Installation view with works by artists Edvard Munch, Rebecca Belmore, and Cathy Daley.
This is Me, This is Also Me exhibition, McMaster Museum of Art.
The McMaster Museum of Art invites you to a…
Representing the Self, Connecting to Others
Thursday November 27 from 1:30 – 3 PM
You are invited to attend a panel discussion by scholars of autobiography, visual culture, feminist theory, sexuality studies, and Indigenous Studies. The panel is hosted and organized by Dr. Sarah Brophy and Dr. Janice Hladki, McMaster professors and co-curators of This Is Me, This Is Also Me, an exhibition of self-representational art now on view at the McMaster Museum of Art.
The panelists are:
EVA C. KARPINSKI is Associate Professor in the School of Gender, Sexuality and Women’s Studies at York University, where she teaches feminist theory, cultural studies, autobiography, and translation studies. Her research interests include postmodernist, poststructuralist, and affect theories, feminist ethics and pedagogy, twentieth-century literature, and women’s life writing in multiple genres and media. She has published over 30 articles and book chapters in Canadian and international venues, most recently in Tulsa Studies in Women’s Literature. She is the author of Borrowed Tongues: Life Writing, Migration, and Translation (2012) and co-editor of Trans/Acting Culture, Writing, and Memory: Essays in Honour of Barbara Godard (2013).
SHOSHANA MAGNET is an Associate Professor in the Institute of Feminist and Gender Studies and le départment de Criminologie at the University of Ottawa. She has published three books: When Biometrics Fail: Race, Gender and the Technology of Identity (Duke University Press, 2011), The New Media of Surveillance (co-edited with Kelly Gates, Routledge 2010) and Feminist Surveillance Studies (co-edited with Rachel Dubrofsky, and forthcoming from Duke University Press in spring 2015).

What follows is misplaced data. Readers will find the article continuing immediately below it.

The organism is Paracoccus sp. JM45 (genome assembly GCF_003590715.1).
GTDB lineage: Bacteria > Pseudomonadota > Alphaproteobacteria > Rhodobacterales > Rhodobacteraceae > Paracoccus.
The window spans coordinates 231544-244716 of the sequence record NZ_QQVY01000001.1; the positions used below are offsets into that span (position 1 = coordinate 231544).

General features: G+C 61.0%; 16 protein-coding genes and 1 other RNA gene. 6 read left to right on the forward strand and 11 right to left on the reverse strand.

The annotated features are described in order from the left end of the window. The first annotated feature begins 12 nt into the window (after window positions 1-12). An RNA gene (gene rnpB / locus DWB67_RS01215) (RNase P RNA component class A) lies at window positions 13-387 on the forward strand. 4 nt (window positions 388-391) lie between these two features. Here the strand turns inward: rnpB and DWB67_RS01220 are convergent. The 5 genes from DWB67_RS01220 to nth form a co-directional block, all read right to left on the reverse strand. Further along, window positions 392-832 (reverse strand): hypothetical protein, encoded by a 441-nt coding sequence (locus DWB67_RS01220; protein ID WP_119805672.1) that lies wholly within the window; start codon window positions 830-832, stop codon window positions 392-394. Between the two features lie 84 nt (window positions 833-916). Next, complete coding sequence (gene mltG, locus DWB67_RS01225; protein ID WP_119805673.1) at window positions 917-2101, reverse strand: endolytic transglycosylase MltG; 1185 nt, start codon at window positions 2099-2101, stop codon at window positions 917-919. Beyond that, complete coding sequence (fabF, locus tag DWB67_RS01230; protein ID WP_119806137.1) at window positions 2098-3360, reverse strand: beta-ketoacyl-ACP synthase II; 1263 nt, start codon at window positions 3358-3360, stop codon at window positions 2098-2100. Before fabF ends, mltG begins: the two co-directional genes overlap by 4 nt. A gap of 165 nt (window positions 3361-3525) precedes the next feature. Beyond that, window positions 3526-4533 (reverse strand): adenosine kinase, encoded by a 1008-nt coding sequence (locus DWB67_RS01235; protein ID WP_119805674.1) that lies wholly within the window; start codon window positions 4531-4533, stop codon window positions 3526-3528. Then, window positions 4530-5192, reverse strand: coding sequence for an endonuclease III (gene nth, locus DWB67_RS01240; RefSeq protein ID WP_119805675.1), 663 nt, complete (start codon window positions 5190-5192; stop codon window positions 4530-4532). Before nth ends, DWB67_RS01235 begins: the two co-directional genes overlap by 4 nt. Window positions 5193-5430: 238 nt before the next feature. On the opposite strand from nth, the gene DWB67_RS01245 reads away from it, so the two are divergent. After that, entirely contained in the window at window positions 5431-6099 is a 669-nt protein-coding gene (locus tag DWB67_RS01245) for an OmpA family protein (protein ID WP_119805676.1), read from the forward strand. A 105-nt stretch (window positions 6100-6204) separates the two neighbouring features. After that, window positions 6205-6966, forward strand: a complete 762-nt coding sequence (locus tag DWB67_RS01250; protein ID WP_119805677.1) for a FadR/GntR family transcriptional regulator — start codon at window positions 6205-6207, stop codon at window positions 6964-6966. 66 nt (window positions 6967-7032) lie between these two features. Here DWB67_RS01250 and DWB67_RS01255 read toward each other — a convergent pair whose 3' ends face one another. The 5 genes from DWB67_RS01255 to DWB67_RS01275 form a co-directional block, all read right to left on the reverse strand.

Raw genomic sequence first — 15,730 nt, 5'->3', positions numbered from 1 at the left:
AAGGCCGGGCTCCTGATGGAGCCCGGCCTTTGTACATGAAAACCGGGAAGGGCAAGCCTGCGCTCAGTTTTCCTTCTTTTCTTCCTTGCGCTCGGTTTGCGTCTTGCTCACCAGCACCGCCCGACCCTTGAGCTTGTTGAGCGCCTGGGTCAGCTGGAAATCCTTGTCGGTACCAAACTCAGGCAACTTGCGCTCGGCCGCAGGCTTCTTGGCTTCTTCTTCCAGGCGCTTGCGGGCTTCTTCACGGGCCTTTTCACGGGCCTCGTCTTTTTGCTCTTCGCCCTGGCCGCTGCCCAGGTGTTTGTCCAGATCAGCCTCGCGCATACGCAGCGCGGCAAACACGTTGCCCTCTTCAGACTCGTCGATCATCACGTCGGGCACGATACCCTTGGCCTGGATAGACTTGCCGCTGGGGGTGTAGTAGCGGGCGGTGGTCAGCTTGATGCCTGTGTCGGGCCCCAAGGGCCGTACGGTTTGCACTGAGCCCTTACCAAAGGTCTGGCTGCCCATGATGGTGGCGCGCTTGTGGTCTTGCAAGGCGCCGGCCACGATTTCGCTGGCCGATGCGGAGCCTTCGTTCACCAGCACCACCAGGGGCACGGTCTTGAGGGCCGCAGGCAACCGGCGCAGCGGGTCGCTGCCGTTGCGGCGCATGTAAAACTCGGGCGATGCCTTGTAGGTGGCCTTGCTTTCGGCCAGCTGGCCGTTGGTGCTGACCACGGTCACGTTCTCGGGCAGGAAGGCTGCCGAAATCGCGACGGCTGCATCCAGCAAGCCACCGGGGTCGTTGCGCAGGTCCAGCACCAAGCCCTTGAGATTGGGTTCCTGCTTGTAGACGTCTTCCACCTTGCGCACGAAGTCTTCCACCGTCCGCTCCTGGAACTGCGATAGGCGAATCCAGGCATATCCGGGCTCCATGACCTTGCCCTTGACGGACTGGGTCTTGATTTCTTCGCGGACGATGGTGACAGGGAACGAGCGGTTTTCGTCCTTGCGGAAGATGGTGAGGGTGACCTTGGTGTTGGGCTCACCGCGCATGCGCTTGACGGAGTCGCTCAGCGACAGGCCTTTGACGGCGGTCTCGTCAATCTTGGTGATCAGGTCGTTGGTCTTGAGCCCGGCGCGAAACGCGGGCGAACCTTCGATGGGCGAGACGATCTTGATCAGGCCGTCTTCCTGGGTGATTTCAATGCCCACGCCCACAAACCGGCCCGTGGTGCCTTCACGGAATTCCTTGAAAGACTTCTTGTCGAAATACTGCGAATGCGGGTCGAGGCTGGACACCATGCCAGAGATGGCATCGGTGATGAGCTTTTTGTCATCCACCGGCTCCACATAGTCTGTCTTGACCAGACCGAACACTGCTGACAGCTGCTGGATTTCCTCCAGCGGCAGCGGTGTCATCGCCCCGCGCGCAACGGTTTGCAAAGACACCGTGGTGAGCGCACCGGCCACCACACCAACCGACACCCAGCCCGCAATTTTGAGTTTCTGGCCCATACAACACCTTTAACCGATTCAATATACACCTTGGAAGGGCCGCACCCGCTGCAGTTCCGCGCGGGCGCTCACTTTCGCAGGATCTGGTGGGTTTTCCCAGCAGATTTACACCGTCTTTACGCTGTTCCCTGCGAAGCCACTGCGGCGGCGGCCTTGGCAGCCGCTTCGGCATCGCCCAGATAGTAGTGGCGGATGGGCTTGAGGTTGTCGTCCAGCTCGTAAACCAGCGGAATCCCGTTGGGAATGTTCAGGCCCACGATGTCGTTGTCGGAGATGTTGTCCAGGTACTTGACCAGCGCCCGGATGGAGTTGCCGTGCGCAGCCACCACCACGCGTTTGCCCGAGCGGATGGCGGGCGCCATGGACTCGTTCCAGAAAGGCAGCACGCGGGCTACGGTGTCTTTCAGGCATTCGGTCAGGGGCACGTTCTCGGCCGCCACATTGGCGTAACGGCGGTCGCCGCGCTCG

CARRIE MCMULLIN is a recent graduate of McMaster University, holding a combined honours B.A. in Cultural Studies and Critical Theory, History, and Indigenous Studies. Carrie’s academic interests combine these disciplines into work that reflects upon ideas of identity and the representation of othered bodies within the multi-national project of Canada. As a multi-national Mohawk and Canadian citizen herself, Carrie hopes to further address the political ramifications of these representations in both historical and contemporary contexts. Upon her graduation in spring 2014, Carrie received a President’s Award for Excellence in Student Leadership, in part for her work on behalf of the McMaster First Nations Students Association.
THY PHU is an Associate Professor at Western University. Her research and teaching focus on cultural studies, visual culture, Asian North American literature, critical race studies, and American studies. Picturing Model Citizens: Civility in Asian American Visual Culture (Temple University Press, 2012), her first book, explores the relationship between civility and citizenship. Her second book, Feeling Photography, a collection of essays co-edited with Elspeth Brown, is published from Duke University Press. She is currently working on two related projects. The first, with Andrea Noble, is on the Cold War Camera, a collaborative exploration of the ways that photography mediates the global cold war. The second is a history of 20th-century Vietnamese photography.
This free panel discussion will be followed by a question and answer session.
Please join us for what promises to be an exciting and invigorating discussion!
This project is supported at McMaster University by the Arts Research Board; Forward with Integrity, Office of the President; and Research & International Affairs.
McMaster Museum of Art
Alvin A. Lee Building
1280 Main St W
Hamilton, ON L8S 4L6
Admission is Free
Museum hours: Tue/Wed/Fri 11am-5pm, Thu 11-7, Sat 12-5